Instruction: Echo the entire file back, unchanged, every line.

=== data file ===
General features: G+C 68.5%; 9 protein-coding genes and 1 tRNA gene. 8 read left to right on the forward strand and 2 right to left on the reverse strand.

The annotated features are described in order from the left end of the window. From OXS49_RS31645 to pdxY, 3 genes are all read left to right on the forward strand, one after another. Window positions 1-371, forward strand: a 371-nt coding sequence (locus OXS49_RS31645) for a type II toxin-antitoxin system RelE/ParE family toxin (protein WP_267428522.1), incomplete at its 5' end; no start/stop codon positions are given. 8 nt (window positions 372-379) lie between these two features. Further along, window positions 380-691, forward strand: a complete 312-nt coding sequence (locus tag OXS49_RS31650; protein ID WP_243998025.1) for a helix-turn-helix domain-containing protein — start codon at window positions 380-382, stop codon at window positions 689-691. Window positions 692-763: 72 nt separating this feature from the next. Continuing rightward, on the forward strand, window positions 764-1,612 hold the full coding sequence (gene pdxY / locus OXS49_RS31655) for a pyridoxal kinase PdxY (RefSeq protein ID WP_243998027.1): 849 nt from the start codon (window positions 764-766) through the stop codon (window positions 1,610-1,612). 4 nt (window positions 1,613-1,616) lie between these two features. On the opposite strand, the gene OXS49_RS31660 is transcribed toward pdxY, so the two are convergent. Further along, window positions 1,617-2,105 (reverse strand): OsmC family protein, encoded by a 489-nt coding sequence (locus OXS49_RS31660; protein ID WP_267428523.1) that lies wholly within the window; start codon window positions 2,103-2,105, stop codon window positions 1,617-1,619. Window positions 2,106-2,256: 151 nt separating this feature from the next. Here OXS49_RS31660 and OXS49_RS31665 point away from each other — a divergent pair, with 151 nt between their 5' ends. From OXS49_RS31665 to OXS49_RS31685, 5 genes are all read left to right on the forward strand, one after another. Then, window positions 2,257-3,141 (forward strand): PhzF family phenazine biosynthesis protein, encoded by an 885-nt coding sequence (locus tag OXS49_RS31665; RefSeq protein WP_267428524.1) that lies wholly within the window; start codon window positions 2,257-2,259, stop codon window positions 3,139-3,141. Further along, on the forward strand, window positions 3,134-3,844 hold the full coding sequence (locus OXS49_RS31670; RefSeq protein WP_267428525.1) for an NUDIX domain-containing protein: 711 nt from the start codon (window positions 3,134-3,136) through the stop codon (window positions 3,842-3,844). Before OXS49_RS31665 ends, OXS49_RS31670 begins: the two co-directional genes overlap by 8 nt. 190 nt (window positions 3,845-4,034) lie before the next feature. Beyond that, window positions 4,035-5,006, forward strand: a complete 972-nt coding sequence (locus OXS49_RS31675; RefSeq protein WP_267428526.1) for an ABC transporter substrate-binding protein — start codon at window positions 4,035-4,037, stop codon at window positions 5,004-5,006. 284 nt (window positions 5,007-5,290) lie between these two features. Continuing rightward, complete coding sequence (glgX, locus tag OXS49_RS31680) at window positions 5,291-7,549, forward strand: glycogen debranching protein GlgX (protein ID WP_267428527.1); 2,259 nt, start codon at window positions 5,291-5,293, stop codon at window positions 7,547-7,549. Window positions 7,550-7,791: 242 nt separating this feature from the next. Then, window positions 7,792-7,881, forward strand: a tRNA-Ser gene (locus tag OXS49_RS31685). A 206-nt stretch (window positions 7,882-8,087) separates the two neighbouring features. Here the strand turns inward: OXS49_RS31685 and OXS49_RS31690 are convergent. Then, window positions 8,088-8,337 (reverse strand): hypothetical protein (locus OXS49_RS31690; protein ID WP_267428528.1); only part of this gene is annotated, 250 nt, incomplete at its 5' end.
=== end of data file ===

General features: G+C 68.5%; 9 protein-coding genes and 1 tRNA gene. 8 read left to right on the forward strand and 2 right to left on the reverse strand.

The annotated features are described in order from the left end of the window. From OXS49_RS31645 to pdxY, 3 genes are all read left to right on the forward strand, one after another. Window positions 1-371, forward strand: a 371-nt coding sequence (locus OXS49_RS31645) for a type II toxin-antitoxin system RelE/ParE family toxin (protein WP_267428522.1), incomplete at its 5' end; no start/stop codon positions are given. 8 nt (window positions 372-379) lie between these two features. Further along, window positions 380-691, forward strand: a complete 312-nt coding sequence (locus tag OXS49_RS31650; protein ID WP_243998025.1) for a helix-turn-helix domain-containing protein — start codon at window positions 380-382, stop codon at window positions 689-691. Window positions 692-763: 72 nt separating this feature from the next. Continuing rightward, on the forward strand, window positions 764-1,612 hold the full coding sequence (gene pdxY / locus OXS49_RS31655) for a pyridoxal kinase PdxY (RefSeq protein ID WP_243998027.1): 849 nt from the start codon (window positions 764-766) through the stop codon (window positions 1,610-1,612). 4 nt (window positions 1,613-1,616) lie between these two features. On the opposite strand, the gene OXS49_RS31660 is transcribed toward pdxY, so the two are convergent. Further along, window positions 1,617-2,105 (reverse strand): OsmC family protein, encoded by a 489-nt coding sequence (locus OXS49_RS31660; protein ID WP_267428523.1) that lies wholly within the window; start codon window positions 2,103-2,105, stop codon window positions 1,617-1,619. Window positions 2,106-2,256: 151 nt separating this feature from the next. Here OXS49_RS31660 and OXS49_RS31665 point away from each other — a divergent pair, with 151 nt between their 5' ends. From OXS49_RS31665 to OXS49_RS31685, 5 genes are all read left to right on the forward strand, one after another. Then, window positions 2,257-3,141 (forward strand): PhzF family phenazine biosynthesis protein, encoded by an 885-nt coding sequence (locus tag OXS49_RS31665; RefSeq protein WP_267428524.1) that lies wholly within the window; start codon window positions 2,257-2,259, stop codon window positions 3,139-3,141. Further along, on the forward strand, window positions 3,134-3,844 hold the full coding sequence (locus OXS49_RS31670; RefSeq protein WP_267428525.1) for an NUDIX domain-containing protein: 711 nt from the start codon (window positions 3,134-3,136) through the stop codon (window positions 3,842-3,844). Before OXS49_RS31665 ends, OXS49_RS31670 begins: the two co-directional genes overlap by 8 nt. 190 nt (window positions 3,845-4,034) lie before the next feature. Beyond that, window positions 4,035-5,006, forward strand: a complete 972-nt coding sequence (locus OXS49_RS31675; RefSeq protein WP_267428526.1) for an ABC transporter substrate-binding protein — start codon at window positions 4,035-4,037, stop codon at window positions 5,004-5,006. 284 nt (window positions 5,007-5,290) lie between these two features. Continuing rightward, complete coding sequence (glgX, locus tag OXS49_RS31680) at window positions 5,291-7,549, forward strand: glycogen debranching protein GlgX (protein ID WP_267428527.1); 2,259 nt, start codon at window positions 5,291-5,293, stop codon at window positions 7,547-7,549. Window positions 7,550-7,791: 242 nt separating this feature from the next. Then, window positions 7,792-7,881, forward strand: a tRNA-Ser gene (locus tag OXS49_RS31685). A 206-nt stretch (window positions 7,882-8,087) separates the two neighbouring features. Here the strand turns inward: OXS49_RS31685 and OXS49_RS31690 are convergent. Then, window positions 8,088-8,337 (reverse strand): hypothetical protein (locus OXS49_RS31690; protein ID WP_267428528.1); only part of this gene is annotated, 250 nt, incomplete at its 5' end.